Why Apple’s Mac platform fell into crisis

“Apple’s recent quarterly earnings report blew past all expectations. More importantly, dramatic unit sales growth shows the company is executing a working strategy for building the Mac platform,” Daniel Eran writes for RoughlyDrafted. “That raises the obvious question: why has Apple’s market share historically been so low, and why did Apple fail to make any progress in the 1990’s?”

“Here’s a look at why Apple’s platform fell into crisis, and why the solutions prescribed by analysts didn’t work,” Eran writes.

Eran takes a look at the following:
• Market share
• Apple’s premium PCs
• Creating and maintaining a functional Mac market
• Disasters in retail (Sears et al.)
• Mac clones disaster
• Disasters in direct sales
• No compelling reason to buy a Mac
• Delayed migration to NeXT/Mac OS X

Full article here.

42 Comments

  1. me –

    I’ve gotta disagree with ya’ there, buddy. It all sounds very ‘Oprah’ to have a benign kibbutz of altruistic creative minds who have no concern whatsoever for the bottom line of the company, but Apple is, in fact, a business. In the dark years, it was still an innovative, high-minded company – it just made a series of very poor business decisions. That’s what happens when there are no businessmen among the ‘creatives’.

    In addition, I guarantee that the primary focus of the current CFO of Apple is to “make as much money as possible”. It’s just that now, a wiser, more long-range, and more sweeping business strategy is underway. Your apparent disdain for the monetary motive is surprising, considering that Apple and most other innovative companies always seem to appear in capitalist countries.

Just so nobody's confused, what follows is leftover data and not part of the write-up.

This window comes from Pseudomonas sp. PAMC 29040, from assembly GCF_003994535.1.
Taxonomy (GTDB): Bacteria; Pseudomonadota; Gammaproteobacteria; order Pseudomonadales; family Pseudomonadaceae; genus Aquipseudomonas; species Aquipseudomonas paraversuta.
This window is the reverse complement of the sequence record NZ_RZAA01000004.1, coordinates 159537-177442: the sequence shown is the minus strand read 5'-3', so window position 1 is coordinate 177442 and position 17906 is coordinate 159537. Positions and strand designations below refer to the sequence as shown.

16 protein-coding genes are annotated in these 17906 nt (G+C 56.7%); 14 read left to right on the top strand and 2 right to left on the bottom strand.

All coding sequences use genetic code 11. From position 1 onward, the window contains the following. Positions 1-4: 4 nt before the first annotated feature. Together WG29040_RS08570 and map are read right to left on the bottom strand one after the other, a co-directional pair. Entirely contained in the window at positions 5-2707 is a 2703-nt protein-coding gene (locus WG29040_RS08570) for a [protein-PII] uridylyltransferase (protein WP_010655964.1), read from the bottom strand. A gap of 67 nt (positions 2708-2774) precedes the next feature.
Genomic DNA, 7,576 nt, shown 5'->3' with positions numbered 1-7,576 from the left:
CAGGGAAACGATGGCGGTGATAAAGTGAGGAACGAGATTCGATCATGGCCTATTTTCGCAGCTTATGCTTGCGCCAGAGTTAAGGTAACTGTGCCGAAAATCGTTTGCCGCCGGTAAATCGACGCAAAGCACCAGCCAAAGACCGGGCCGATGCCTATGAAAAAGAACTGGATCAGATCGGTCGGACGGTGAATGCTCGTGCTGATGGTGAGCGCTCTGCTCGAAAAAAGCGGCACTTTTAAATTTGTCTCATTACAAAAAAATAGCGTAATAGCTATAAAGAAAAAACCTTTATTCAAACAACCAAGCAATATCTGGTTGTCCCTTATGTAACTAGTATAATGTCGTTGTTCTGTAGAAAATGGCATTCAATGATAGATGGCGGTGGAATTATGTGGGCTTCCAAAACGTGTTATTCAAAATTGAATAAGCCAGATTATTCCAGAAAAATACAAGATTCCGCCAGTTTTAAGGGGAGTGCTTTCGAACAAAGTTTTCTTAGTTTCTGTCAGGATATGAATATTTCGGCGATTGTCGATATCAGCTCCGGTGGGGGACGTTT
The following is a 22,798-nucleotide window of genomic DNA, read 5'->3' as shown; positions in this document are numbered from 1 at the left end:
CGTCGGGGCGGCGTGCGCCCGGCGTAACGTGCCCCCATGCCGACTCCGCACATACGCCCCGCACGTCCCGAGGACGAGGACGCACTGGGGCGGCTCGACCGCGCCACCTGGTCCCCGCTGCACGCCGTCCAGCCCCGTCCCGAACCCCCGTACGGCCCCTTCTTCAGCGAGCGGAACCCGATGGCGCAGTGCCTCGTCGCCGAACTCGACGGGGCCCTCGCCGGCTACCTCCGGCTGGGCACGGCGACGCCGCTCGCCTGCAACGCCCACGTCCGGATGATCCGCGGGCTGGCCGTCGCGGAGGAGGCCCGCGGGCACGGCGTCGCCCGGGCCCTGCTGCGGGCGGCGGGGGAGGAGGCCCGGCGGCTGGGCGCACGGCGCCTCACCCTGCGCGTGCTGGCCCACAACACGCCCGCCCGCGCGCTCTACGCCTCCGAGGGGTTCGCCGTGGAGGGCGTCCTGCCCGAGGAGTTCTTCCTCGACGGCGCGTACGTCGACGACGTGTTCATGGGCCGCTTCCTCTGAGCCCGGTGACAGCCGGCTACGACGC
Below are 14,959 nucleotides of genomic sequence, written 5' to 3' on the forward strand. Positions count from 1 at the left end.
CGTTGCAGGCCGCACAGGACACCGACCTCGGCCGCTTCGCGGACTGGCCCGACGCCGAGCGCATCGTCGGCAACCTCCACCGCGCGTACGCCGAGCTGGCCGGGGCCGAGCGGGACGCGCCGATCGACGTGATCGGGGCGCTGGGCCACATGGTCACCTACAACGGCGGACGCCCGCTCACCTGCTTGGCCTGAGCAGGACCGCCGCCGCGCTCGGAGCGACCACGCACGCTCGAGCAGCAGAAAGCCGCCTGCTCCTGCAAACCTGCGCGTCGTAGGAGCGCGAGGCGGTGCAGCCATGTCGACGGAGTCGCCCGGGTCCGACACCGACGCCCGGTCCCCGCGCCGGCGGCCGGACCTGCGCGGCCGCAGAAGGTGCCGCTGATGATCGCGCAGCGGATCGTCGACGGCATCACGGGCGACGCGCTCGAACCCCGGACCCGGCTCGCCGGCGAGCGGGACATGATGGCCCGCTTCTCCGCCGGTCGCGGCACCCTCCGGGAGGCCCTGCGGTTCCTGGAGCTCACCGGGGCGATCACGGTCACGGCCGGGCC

It’s the creative minds at Apple that make the mac superior. It’s the creative business people at Apple that are making the mac resurgent and, hopefully, dominant in the marketplace.

  2. babagamoosh: who cares history? Is all past. Future is Mac. Whole story.

    A story has a beginning, a middle, and an end. What we have here is a continuing saga and we’ll never live to see the outcome of Apple’s story, but our children’s children might. By then though, the computers we use today will seem to them, as charming as those early wooden telephones are to us now.

    History IS important and cannot be dismissed as the past, for without a well-documented history, people can say whatever they want to bolster the providence of their perspective!

    One need only listen to a conversation between PC users where Apple is the topic, to get an idea of just how profoundly fictitious their knowledge is about Apple Computer. Some of their comments make my teeth itch!

    Apple Computer has been swift-boated for years and unfortunately many of us were powerless to combat the outrageous beliefs held by millions of PC users and much of the blame can be laid at the feet of Apple’s leadership.

    Mike is right about Apple’s schizophrenia and as long as Apple continued to define itself by comparison to the PC market it would stagnate. Apple lost their way in the ’90s and the decline into chaos was lead by the very man Steve Jobs brought onboard to change the world; a sugar water salesman no less!

    Daniel Eran understands the matter completely and his perspective should be assimilated by us all but especially the zealots continue to foster the adversarial relationship. Far too many of them don’t even know what’s at stake, much less what the fight is all about. Like moths to flame-bait.

  3. It starts with leadership. Show me a caretaker CEO and I’ll show you a company that regrets it, given time. This is even more critical in certain markets such as high technology, the creative arts & media. Apple is at the very intersection of these markets and has been for a very long time.

    Sculley frittered away years of fat profits without taking the next step and the next one after that. Apple had a ton of people chasing their own tail, spending money, time and mind-power and came out with very little to show for it. No unifying vision. The same was true for his successors.

    The great things Steve Jobs has going for him are these:
    1- He has a clear vision for where he wants the company to go and what he wants to do.
    2- He, as founder and Silicon Valley Geek God, has the cache to attract and guide the people necessary to make the vision real.